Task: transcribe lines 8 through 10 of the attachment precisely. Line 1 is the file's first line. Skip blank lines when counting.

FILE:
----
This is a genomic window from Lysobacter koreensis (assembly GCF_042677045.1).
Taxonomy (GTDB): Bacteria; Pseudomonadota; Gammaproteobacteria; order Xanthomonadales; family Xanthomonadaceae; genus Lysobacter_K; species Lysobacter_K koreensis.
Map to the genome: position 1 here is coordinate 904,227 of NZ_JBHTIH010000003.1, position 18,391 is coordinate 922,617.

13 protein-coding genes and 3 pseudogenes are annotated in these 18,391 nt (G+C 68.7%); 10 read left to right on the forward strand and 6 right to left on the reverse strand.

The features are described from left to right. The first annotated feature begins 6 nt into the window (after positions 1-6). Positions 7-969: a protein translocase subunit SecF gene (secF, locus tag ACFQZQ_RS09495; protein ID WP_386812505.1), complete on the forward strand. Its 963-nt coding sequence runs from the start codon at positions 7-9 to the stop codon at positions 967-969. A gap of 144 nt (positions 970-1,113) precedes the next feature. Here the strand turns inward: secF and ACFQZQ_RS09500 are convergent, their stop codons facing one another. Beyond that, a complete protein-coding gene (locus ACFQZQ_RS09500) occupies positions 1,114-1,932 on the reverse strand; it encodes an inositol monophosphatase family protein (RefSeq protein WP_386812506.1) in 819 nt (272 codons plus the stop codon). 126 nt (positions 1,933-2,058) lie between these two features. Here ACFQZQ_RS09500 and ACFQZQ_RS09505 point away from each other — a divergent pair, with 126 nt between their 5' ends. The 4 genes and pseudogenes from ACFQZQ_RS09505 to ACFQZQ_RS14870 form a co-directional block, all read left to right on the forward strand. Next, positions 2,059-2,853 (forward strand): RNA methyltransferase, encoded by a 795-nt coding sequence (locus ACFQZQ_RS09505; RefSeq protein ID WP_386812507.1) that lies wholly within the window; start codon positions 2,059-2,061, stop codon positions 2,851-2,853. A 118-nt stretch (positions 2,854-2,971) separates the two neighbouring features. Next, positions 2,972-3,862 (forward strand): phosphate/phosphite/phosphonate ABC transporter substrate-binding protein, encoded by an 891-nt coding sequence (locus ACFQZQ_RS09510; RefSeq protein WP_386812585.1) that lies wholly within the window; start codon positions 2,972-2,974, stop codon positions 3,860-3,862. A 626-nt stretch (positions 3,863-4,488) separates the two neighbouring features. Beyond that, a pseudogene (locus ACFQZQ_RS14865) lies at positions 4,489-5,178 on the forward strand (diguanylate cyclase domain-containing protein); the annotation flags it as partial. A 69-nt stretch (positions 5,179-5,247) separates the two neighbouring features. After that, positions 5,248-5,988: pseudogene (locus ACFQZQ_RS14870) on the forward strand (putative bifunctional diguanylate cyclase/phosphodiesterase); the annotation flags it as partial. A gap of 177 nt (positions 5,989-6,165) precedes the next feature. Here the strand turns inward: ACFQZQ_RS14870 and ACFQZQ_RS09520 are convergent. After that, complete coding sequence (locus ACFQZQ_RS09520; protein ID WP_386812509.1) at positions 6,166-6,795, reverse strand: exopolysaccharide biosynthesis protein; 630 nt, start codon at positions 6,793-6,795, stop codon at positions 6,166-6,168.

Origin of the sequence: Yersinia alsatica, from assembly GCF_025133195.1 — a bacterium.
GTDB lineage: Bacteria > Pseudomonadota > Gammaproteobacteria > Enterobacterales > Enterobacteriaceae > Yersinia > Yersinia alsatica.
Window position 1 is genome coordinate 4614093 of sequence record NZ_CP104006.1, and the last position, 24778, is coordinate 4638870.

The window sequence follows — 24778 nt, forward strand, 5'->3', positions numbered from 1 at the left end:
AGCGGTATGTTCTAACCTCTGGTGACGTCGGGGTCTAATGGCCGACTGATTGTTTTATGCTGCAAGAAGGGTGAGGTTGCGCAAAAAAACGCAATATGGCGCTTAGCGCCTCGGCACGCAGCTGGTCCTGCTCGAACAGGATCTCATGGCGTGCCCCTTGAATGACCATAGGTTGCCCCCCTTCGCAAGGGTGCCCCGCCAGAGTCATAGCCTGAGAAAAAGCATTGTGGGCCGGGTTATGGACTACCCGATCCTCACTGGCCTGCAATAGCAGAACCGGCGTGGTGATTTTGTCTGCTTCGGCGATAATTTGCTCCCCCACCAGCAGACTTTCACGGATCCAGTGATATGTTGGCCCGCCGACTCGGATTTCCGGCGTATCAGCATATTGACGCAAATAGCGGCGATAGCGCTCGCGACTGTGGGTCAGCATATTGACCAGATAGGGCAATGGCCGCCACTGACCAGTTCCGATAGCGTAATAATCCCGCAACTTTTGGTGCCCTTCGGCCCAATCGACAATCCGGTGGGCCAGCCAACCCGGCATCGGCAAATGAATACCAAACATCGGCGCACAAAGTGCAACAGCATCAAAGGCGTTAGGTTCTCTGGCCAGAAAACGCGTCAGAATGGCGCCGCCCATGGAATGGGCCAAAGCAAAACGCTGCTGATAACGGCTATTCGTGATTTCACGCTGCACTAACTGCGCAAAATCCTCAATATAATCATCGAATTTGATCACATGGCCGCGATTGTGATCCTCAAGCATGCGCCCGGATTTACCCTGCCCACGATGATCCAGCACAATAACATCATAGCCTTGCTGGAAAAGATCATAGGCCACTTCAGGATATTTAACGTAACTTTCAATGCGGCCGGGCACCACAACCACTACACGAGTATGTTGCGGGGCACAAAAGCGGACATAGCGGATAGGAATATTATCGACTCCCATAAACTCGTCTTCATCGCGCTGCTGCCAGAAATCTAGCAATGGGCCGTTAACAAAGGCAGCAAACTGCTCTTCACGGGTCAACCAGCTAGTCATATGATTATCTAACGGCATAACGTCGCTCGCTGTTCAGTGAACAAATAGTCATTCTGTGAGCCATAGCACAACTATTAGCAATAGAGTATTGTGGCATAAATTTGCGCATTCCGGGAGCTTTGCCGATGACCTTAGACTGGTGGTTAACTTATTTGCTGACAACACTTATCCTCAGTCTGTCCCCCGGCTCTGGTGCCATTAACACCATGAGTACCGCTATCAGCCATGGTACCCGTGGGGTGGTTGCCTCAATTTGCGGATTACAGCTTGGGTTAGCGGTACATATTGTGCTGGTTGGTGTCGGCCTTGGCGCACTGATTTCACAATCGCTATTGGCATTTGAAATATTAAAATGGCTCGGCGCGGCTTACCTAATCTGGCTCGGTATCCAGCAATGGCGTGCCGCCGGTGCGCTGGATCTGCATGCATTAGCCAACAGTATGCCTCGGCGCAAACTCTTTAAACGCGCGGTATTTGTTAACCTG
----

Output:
Window position 1 is genome coordinate 4614093 of sequence record NZ_CP104006.1, and the last position, 24778, is coordinate 4638870.

The window sequence follows — 24778 nt, forward strand, 5'->3', positions numbered from 1 at the left end:
AGCGGTATGTTCTAACCTCTGGTGACGTCGGGGTCTAATGGCCGACTGATTGTTTTATGCTGCAAGAAGGGTGAGGTTGCGCAAAAAAACGCAATATGGCGCTTAGCGCCTCGGCACGCAGCTGGTCCTGCTCGAACAGGATCTCATGGCGTGCCCCTTGAATGACCATAGGTTGCCCCCCTTCGCAAGGGTGCCCCGCCAGAGTCATAGCCTGAGAAAAAGCATTGTGGGCCGGGTTATGGACTACCCGATCCTCACTGGCCTGCAATAGCAGAACCGGCGTGGTGATTTTGTCTGCTTCGGCGATAATTTGCTCCCCCACCAGCAGACTTTCACGGATCCAGTGATATGTTGGCCCGCCGACTCGGATTTCCGGCGTATCAGCATATTGACGCAAATAGCGGCGATAGCGCTCGCGACTGTGGGTCAGCATATTGACCAGATAGGGCAATGGCCGCCACTGACCAGTTCCGATAGCGTAATAATCCCGCAACTTTTGGTGCCCTTCGGCCCAATCGACAATCCGGTGGGCCAGCCAACCCGGCATCGGCAAATGAATACCAAACATCGGCGCACAAAGTGCAACAGCATCAAAGGCGTTAGGTTCTCTGGCCAGAAAACGCGTCAGAATGGCGCCGCCCATGGAATGGGCCAAAGCAAAACGCTGCTGATAACGGCTATTCGTGATTTCACGCTGCACTAACTGCGCAAAATCCTCAATATAATCATCGAATTTGATCACATGGCCGCGATTGTGATCCTCAAGCATGCGCCCGGATTTACCCTGCCCACGATGATCCAGCACAATAACATCATAGCCTTGCTGGAAAAGATCATAGGCCACTTCAGGATATTTAACGTAACTTTCAATGCGGCCGGGCACCACAACCACTACACGAGTATGTTGCGGGGCACAAAAGCGGACATAGCGGATAGGAATATTATCGACTCCCATAAACTCGTCTTCATCGCGCTGCTGCCAGAAATCTAGCAATGGGCCGTTAACAAAGGCAGCAAACTGCTCTTCACGGGTCAACCAGCTAGTCATATGATTATCTAACGGCATAACGTCGCTCGCTGTTCAGTGAACAAATAGTCATTCTGTGAGCCATAGCACAACTATTAGCAATAGAGTATTGTGGCATAAATTTGCGCATTCCGGGAGCTTTGCCGATGACCTTAGACTGGTGGTTAACTTATTTGCTGACAACACTTATCCTCAGTCTGTCCCCCGGCTCTGGTGCCATTAACACCATGAGTACCGCTATCAGCCATGGTACCCGTGGGGTGGTTGCCTCAATTTGCGGATTACAGCTTGGGTTAGCGGTACATATTGTGCTGGTTGGTGTCGGCCTTGGCGCACTGATTTCACAATCGCTATTGGCATTTGAAATATTAAAATGGCTCGGCGCGGCTTACCTAATCTGGCTCGGTATCCAGCAATGGCGTGCCGCCGGTGCGCTGGATCTGCATGCATTAGCCAACAGTATGCCTCGGCGCAAACTCTTTAAACGCGCGGTATTTGTTAACCTG